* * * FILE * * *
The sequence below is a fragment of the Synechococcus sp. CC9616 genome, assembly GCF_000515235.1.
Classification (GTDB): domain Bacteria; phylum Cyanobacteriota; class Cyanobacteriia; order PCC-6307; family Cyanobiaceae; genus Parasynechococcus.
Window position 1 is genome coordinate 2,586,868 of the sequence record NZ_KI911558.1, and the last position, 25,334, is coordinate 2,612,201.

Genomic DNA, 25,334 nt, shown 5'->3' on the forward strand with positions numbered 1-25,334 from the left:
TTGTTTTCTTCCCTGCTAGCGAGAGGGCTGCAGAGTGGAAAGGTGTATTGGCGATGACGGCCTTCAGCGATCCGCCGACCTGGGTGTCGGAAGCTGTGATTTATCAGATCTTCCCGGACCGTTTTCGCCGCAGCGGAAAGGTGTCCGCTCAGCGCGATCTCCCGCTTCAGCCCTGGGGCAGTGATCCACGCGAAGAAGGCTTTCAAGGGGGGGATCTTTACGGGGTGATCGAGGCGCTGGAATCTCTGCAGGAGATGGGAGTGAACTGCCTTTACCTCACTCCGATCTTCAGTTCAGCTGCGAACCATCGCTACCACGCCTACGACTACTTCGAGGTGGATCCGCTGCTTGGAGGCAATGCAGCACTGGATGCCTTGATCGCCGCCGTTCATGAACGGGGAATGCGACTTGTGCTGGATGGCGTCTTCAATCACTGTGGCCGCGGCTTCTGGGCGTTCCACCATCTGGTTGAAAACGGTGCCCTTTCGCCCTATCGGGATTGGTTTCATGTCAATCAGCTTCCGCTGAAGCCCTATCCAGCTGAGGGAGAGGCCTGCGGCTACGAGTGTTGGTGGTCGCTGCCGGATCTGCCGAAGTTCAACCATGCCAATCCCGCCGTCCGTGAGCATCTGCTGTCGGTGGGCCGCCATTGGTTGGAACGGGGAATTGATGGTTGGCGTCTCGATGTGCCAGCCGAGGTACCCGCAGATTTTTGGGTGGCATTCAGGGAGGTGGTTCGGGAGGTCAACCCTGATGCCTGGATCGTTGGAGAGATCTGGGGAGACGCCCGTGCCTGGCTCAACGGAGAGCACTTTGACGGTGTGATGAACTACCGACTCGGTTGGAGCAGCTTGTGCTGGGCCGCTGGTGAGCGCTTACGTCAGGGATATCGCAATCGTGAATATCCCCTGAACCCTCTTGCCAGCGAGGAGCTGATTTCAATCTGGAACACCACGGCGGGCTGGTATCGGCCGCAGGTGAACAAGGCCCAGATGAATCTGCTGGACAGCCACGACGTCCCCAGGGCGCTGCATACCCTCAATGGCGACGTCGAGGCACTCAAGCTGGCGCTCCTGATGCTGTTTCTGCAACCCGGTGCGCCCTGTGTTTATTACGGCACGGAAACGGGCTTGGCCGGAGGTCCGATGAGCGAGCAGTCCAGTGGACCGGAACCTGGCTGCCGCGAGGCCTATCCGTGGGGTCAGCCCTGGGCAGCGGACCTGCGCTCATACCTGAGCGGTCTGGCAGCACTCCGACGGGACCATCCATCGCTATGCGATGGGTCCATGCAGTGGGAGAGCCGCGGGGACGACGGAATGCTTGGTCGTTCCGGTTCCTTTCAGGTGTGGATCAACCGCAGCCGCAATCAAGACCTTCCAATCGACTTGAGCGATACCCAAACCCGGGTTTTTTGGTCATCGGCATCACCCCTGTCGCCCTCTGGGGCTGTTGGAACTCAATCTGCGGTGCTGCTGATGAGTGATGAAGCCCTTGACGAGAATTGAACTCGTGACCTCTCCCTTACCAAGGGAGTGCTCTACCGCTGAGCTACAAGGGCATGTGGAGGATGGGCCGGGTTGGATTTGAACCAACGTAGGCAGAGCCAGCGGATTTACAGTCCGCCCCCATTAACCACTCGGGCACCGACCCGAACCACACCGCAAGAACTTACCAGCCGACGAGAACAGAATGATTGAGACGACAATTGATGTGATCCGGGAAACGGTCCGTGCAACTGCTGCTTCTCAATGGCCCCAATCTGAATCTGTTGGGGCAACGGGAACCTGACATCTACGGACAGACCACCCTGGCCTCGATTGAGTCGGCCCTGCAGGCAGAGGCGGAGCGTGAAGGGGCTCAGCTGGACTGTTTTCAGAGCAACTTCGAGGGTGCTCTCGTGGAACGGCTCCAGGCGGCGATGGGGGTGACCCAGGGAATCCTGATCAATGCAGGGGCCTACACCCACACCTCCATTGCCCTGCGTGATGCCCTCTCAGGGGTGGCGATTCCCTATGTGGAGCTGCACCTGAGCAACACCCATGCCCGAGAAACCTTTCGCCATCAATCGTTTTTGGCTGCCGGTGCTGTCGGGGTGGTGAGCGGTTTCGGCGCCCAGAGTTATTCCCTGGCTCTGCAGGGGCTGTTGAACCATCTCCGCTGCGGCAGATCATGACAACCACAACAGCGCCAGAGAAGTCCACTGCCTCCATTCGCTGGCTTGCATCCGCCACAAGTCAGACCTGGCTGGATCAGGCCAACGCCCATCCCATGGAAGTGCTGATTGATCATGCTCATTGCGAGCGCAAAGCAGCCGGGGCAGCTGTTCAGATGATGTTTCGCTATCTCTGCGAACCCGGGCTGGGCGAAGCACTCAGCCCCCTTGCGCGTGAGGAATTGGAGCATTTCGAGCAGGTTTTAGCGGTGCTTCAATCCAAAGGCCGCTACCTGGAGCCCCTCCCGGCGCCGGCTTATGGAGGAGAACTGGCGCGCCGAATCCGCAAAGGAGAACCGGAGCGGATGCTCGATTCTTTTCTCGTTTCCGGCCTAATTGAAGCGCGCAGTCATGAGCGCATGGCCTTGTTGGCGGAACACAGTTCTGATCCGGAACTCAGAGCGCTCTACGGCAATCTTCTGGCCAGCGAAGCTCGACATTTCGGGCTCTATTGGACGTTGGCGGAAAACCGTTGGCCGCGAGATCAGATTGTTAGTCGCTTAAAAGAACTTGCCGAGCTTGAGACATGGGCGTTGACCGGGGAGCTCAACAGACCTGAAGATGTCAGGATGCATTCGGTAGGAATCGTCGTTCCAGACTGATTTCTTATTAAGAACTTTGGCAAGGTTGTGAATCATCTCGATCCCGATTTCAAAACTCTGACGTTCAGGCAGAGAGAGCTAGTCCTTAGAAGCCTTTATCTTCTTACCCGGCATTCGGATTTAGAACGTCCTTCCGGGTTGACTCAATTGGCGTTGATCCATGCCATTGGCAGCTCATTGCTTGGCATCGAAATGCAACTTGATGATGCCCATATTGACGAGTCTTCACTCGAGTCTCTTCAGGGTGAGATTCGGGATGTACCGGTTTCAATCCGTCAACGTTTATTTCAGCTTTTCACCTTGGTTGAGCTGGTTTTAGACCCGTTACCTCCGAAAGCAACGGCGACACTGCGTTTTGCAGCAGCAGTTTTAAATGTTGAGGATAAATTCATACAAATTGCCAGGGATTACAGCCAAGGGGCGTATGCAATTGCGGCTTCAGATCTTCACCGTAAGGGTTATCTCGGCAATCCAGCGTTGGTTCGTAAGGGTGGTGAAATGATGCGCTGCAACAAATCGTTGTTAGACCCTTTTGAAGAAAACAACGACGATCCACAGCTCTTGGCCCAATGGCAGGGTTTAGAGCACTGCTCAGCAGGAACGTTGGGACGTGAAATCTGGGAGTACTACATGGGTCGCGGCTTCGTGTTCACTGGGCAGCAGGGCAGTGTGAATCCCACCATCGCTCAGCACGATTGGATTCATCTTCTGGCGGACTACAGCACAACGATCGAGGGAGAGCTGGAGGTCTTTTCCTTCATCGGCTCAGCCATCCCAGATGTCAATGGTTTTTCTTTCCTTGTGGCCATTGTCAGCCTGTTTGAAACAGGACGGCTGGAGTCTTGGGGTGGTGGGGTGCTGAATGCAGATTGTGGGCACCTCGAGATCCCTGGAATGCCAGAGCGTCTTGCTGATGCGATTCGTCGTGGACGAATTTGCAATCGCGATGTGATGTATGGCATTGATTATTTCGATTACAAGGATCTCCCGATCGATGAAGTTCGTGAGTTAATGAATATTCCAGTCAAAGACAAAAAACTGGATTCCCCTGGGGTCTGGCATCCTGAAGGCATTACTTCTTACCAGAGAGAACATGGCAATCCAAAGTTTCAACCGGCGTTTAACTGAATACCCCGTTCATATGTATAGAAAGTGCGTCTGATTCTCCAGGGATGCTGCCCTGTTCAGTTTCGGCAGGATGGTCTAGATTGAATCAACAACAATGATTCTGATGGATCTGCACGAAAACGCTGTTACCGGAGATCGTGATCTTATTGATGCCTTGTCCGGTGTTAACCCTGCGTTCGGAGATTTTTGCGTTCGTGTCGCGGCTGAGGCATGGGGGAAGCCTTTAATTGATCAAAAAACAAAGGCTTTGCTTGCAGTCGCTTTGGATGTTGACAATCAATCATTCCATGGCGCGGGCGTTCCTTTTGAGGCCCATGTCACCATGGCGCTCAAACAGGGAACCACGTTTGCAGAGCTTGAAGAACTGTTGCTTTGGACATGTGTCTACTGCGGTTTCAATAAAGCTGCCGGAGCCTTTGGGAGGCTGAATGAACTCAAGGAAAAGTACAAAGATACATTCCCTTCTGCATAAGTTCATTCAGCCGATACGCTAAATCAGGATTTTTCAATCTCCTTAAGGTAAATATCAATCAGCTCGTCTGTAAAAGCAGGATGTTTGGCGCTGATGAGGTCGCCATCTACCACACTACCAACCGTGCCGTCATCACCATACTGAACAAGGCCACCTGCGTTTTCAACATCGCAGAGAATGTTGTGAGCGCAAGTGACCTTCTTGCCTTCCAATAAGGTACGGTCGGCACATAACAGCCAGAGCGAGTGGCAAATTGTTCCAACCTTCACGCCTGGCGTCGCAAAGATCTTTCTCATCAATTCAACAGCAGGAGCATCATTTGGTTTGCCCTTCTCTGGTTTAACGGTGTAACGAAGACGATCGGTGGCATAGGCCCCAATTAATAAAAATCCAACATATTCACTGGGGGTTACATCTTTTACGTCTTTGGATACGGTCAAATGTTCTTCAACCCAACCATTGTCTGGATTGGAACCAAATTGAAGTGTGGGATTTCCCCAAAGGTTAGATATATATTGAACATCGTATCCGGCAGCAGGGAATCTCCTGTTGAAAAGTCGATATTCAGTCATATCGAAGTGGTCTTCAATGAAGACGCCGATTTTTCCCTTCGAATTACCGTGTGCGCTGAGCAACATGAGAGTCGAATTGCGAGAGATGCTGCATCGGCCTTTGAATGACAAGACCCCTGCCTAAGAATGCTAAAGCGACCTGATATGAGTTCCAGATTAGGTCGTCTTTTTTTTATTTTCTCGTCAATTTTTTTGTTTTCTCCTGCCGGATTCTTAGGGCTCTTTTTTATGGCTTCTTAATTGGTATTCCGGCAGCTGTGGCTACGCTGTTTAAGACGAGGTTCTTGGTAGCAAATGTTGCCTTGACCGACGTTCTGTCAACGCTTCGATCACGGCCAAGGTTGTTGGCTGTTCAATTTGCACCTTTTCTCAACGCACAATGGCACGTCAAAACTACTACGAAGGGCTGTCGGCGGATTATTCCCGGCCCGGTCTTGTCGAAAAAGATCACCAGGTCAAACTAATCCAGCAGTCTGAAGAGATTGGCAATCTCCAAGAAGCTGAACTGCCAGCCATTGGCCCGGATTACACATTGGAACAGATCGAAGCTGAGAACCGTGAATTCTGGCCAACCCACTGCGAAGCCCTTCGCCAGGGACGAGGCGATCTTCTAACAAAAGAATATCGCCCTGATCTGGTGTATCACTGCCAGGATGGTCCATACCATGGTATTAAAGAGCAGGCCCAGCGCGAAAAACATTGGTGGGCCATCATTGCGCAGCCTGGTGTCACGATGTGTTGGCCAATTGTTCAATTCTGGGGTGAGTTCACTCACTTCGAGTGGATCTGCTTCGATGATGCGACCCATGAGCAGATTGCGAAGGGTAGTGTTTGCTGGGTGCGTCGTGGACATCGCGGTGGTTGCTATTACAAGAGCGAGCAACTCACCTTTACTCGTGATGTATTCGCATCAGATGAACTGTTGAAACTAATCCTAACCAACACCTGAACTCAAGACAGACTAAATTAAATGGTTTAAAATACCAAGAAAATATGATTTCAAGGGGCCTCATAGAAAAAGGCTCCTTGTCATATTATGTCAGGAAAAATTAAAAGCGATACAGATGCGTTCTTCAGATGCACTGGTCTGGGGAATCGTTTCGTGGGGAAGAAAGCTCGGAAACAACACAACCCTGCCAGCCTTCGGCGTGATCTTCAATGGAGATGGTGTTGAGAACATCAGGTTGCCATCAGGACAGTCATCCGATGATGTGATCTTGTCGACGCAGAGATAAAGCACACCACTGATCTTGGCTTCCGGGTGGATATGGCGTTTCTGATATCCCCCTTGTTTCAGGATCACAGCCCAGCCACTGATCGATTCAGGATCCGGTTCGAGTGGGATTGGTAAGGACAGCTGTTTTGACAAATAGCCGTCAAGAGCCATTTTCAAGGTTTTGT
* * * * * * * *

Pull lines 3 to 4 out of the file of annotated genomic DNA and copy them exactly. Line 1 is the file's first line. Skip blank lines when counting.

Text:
Window position 1 is genome coordinate 2,586,868 of the sequence record NZ_KI911558.1, and the last position, 25,334, is coordinate 2,612,201.

Genomic DNA, 25,334 nt, shown 5'->3' on the forward strand with positions numbered 1-25,334 from the left: